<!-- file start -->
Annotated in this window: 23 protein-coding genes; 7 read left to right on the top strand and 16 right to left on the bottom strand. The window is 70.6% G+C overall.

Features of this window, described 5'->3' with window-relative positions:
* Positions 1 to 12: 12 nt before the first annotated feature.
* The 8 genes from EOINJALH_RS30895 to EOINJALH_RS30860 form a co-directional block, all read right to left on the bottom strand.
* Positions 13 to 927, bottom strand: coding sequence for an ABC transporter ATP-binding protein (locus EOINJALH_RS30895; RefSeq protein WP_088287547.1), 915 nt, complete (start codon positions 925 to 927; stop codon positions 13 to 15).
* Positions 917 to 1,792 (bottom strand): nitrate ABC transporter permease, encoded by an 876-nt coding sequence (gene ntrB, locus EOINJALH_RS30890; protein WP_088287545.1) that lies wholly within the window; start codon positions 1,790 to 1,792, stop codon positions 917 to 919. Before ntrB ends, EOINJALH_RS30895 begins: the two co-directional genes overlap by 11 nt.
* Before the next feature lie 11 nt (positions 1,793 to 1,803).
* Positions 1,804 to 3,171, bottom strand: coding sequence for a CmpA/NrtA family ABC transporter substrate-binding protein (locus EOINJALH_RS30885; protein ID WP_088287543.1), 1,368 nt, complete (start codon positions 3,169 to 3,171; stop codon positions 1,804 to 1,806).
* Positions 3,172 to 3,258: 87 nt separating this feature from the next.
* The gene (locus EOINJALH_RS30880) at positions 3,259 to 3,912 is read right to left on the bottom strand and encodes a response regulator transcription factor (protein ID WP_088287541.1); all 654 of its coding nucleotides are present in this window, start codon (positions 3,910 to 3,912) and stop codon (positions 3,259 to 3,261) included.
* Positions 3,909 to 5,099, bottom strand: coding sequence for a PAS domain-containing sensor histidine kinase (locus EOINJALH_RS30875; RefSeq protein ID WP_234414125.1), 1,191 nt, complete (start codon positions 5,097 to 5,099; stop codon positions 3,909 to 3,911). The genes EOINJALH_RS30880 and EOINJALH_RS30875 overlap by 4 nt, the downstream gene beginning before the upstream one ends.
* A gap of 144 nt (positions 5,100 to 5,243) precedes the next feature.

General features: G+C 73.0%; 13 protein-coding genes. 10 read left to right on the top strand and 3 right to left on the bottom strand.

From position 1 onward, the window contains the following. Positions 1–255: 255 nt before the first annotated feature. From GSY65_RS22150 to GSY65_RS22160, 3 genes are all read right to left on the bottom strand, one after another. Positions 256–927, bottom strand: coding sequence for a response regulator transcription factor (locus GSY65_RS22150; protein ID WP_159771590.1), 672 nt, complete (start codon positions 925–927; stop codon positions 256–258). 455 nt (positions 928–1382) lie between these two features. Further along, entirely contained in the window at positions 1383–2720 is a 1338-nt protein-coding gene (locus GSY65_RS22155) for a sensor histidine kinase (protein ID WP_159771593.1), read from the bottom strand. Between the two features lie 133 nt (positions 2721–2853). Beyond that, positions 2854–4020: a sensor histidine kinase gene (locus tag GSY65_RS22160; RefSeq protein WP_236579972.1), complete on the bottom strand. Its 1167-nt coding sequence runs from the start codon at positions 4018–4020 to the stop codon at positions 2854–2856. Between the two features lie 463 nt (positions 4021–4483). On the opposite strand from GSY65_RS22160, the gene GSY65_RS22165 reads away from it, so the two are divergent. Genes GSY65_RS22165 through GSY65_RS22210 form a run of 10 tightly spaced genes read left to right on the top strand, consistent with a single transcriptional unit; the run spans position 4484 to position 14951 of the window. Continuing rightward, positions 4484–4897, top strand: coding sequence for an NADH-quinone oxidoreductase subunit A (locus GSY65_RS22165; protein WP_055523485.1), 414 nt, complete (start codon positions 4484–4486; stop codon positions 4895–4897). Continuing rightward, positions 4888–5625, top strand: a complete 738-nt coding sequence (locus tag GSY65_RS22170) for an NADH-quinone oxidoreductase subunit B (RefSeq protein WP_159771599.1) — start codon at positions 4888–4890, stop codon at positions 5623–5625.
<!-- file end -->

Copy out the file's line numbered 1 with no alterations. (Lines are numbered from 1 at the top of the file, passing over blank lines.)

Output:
Annotated in this window: 23 protein-coding genes; 7 read left to right on the top strand and 16 right to left on the bottom strand. The window is 70.6% G+C overall.